Tackling Occupational Carcinogens on Irish Construction Sites

The Irish Health and Safety Authority (HSA) have completed two dedicated campaigns addressing occupational carcinogens on Irish construction sites. Over 600 inspections in total were carried out during the summers of 2016 and 2017.

Prior to both campaigns, HSA Construction inspectors were given detailed internal briefings on occupational carcinogens including ultraviolet radiation, asbestos, respirable crystalline silica (RCS), wood dust and also a focus on respiratory protective equipment (RPE). Operational guidance, part of which was based on new SLIC guidance addressing RCS, was developed for inspectors, which included initial enforcement expectations to ensure a harmonised approach by all inspectors. The guidance also included plenty of photographs depicting good practice. Specialist support was available from the HSA Occupational Hygiene Unit during the campaigns.

Social media was used prior to and during the campaigns. Inspectors submitted photographs depicting good and poor practice to the HSA Communications Unit and these were shared during the campaign week. Information sheets on sun protection (provided by the Irish cancer Society), RCS and asbestos were provided by inspectors to site personnel during inspections.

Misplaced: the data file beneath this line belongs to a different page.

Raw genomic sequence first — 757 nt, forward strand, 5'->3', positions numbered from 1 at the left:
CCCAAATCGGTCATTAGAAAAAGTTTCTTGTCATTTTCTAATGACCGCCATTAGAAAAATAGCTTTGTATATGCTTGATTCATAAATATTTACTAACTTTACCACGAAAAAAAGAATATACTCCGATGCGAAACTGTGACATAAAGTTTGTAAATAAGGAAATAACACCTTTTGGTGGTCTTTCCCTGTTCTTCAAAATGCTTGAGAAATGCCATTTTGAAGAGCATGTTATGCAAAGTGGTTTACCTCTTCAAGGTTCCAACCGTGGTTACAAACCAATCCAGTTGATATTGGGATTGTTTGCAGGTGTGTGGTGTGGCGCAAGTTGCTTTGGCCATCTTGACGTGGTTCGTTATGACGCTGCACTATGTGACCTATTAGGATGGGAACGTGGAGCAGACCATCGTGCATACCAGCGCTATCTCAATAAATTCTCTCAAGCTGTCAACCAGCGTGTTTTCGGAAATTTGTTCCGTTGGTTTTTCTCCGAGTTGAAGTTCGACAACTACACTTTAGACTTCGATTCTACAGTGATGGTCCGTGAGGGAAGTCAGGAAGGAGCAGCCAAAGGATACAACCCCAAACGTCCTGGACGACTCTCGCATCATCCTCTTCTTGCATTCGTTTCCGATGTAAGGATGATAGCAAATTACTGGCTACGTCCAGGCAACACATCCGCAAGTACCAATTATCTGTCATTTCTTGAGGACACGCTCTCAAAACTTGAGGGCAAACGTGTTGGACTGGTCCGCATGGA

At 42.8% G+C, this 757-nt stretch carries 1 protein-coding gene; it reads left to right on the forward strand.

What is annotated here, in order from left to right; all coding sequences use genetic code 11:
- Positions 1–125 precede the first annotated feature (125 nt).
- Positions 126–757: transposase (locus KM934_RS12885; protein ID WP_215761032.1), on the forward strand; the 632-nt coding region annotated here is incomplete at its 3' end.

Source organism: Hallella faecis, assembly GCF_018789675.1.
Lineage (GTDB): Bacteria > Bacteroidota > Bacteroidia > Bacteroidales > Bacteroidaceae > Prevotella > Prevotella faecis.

The HSA online risk assessment tool was expanded to include the construction sector and risk assessments for RCS, sun, RPE and asbestos were included.

Inspectors found evidence of good and poor practice during the site visits. Enforcement notices and written advice was issued where poor practice was found but Inspectors sought to provide as much advice as possible and distributed information sheets.

As a result of the inspection campaigns, there has been an increased focus and awareness around control of occupational carcinogens on Irish construction sites. The Construction Safety Partnership Advisory Committee (CSPAC) has taken on board the message of raising awareness of OH issues in construction and this was the theme of their recent 2017 Annual Construction Safety Forum. It is also one of the key objectives in the CSPAC 3 year plan.

The construction industry has held several events to promote good practice and the HSA have provided inspectors to speak at these. Tool hire companies and tool suppliers have also contributed to raising awareness of the hazards.

An overview of the inspection campaigns was provided to over 130 delegates at a recent conference in Dublin (16/11/2017) supporting the EU Roadmap on Carcinogens.

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Darren Arkins
Health and Safety Authority
Solution types
  • 3. O – Organizational measurements